From History To Celebrations, Know All About Nowruz, A 3500-YO Ancient Persian 13-Day Festival

Rooted in Zoroastrianism, Nowruz transcends religious and cultural boundaries. 

by Tejashee Kashyap
From History To Celebrations, Know All About Nowruz, A 3500-YO Ancient Persian 13-Day Festival

Approximately 300 million individuals worldwide are beginning their yearly celebration of rebirth and balance with the environment, marking what many consider to be the most significant cultural occasion of the year, usually encompassing 13 days of the festival. Rooted in Zoroastrianism, Nowruz transcends religious and cultural boundaries.

What Is Nowruz?

Ethnic groups observe Nowruz with a common heritage from the Silk Roads, including Afghanistan, India, Iran, Iraq, Kazakhstan, Pakistan, Tajikistan, Turkey, and their diaspora abroad. Once spanning from Egypt and the Balkan Peninsula in the west to Afghanistan and Pakistan in the east, Persia—anchored in modern-day Iran—left behind an enduring cultural legacy that includes this colourful celebration. Tuesday’s Google Doodle, which was displayed on the website in over a dozen nations, including Afghanistan, India, Pakistan, the United Kingdom, and the United States, encapsulated the enthusiasm for Nowruz.

The celebration of Nowruz, the first day of spring, coincides with the vernal equinox, which is the exact moment when the sun is evenly positioned over the Northern and Southern hemispheres due to the tilt and rotation of the globe. Although the exact origin of Nowruz as a celebration is unknown, many people think it started about 3,000 years ago and has origins in Zoroastrianism, one of the oldest monotheistic religions in the world. According to ancient writings, the ceremonial capital of the Achaemenid Empire, which ruled from 550 to 330 BC, was Persepolis, where Nowruz was observed.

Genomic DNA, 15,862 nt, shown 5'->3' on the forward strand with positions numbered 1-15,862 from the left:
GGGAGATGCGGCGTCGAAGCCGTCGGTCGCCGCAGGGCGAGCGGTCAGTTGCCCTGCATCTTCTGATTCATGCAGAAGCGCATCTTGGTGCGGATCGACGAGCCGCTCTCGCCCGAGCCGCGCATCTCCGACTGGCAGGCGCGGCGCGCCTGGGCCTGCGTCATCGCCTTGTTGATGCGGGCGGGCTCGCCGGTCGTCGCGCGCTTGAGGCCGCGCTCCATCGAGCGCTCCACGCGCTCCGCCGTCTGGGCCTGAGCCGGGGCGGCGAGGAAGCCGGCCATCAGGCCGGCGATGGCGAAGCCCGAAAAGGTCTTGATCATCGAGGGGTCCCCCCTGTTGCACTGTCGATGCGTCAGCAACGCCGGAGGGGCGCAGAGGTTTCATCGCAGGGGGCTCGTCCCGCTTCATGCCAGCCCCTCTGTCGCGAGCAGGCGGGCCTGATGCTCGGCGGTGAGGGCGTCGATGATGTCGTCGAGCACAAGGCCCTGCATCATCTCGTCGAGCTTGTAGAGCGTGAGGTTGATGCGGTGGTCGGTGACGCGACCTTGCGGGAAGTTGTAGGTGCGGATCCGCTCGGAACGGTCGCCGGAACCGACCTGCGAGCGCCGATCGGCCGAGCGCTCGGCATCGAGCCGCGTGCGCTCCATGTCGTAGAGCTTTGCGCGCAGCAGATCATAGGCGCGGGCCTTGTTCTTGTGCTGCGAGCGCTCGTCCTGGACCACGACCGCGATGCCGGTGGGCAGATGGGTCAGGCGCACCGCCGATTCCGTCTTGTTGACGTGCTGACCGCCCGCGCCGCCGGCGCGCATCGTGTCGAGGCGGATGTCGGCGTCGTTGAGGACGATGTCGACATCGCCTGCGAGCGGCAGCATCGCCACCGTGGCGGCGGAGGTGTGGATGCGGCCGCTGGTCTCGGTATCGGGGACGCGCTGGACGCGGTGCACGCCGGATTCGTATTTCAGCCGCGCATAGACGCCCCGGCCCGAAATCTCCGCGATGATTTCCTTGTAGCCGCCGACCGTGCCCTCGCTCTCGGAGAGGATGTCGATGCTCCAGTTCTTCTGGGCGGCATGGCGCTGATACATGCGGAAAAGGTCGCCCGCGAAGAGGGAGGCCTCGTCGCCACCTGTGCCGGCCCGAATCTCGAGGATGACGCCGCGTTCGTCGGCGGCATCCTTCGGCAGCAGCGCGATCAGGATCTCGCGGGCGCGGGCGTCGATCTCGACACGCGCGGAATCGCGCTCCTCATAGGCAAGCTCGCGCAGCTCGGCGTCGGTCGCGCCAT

Also Read: Navroz 2024: 8 Authentic Recipes To Bring The Spirit Of Parsi New Year To Your Table!

How Is It Celebrated?

For Nowruz, people usually spend weeks getting ready, largely by doing spring cleaning. Gift exchanges, get-together dinners, and family visits are customary during the celebration.

Additionally, there are variations in celebrations among nations. Afghanistan is known for its national sport, buzkashi, in which horse-riding competitors attempt to wrestle control of a decapitated goat carcass. They also enjoy haft mewa, a delicacy consisting of dried fruits soaked in syrup. In recent years, Nowruz has garnered international recognition, with UNESCO inscribing it on the Representative List of the Intangible Cultural Heritage of Humanity. This accolade underscores the global significance of Nowruz, highlighting its role in fostering intercultural dialogue and understanding.

Nowruz shines as a radiant thread, weaving together past, present, and future.

Cover image credits: Wikimedia Commons